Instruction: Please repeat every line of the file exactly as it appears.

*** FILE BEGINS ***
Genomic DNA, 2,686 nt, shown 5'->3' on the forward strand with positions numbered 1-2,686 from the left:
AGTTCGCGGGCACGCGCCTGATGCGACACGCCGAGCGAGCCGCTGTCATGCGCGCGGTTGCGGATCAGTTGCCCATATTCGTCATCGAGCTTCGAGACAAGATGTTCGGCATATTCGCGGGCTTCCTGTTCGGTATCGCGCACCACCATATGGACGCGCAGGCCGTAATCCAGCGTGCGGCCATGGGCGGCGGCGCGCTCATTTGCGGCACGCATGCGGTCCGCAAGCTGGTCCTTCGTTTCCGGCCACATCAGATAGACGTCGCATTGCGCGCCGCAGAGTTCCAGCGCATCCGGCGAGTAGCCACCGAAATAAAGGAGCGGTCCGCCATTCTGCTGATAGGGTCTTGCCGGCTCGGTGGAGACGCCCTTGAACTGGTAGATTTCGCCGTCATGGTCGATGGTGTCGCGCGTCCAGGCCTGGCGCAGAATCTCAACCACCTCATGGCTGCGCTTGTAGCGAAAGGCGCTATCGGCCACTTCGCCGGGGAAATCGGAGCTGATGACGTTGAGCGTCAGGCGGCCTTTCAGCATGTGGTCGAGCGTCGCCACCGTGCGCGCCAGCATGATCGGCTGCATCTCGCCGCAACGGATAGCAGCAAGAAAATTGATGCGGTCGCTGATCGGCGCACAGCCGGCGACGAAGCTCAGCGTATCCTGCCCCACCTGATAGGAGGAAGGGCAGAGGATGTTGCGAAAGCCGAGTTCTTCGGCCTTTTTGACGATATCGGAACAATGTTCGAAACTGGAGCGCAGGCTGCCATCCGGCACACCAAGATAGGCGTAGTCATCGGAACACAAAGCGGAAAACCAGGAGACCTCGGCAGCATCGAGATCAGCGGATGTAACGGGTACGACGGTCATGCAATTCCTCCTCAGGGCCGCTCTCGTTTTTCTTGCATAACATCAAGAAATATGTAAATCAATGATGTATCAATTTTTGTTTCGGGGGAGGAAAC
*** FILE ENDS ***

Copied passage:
Genomic DNA, 2,686 nt, shown 5'->3' on the forward strand with positions numbered 1-2,686 from the left:
AGTTCGCGGGCACGCGCCTGATGCGACACGCCGAGCGAGCCGCTGTCATGCGCGCGGTTGCGGATCAGTTGCCCATATTCGTCATCGAGCTTCGAGACAAGATGTTCGGCATATTCGCGGGCTTCCTGTTCGGTATCGCGCACCACCATATGGACGCGCAGGCCGTAATCCAGCGTGCGGCCATGGGCGGCGGCGCGCTCATTTGCGGCACGCATGCGGTCCGCAAGCTGGTCCTTCGTTTCCGGCCACATCAGATAGACGTCGCATTGCGCGCCGCAGAGTTCCAGCGCATCCGGCGAGTAGCCACCGAAATAAAGGAGCGGTCCGCCATTCTGCTGATAGGGTCTTGCCGGCTCGGTGGAGACGCCCTTGAACTGGTAGATTTCGCCGTCATGGTCGATGGTGTCGCGCGTCCAGGCCTGGCGCAGAATCTCAACCACCTCATGGCTGCGCTTGTAGCGAAAGGCGCTATCGGCCACTTCGCCGGGGAAATCGGAGCTGATGACGTTGAGCGTCAGGCGGCCTTTCAGCATGTGGTCGAGCGTCGCCACCGTGCGCGCCAGCATGATCGGCTGCATCTCGCCGCAACGGATAGCAGCAAGAAAATTGATGCGGTCGCTGATCGGCGCACAGCCGGCGACGAAGCTCAGCGTATCCTGCCCCACCTGATAGGAGGAAGGGCAGAGGATGTTGCGAAAGCCGAGTTCTTCGGCCTTTTTGACGATATCGGAACAATGTTCGAAACTGGAGCGCAGGCTGCCATCCGGCACACCAAGATAGGCGTAGTCATCGGAACACAAAGCGGAAAACCAGGAGACCTCGGCAGCATCGAGATCAGCGGATGTAACGGGTACGACGGTCATGCAATTCCTCCTCAGGGCCGCTCTCGTTTTTCTTGCATAACATCAAGAAATATGTAAATCAATGATGTATCAATTTTTGTTTCGGGGGAGGAAAC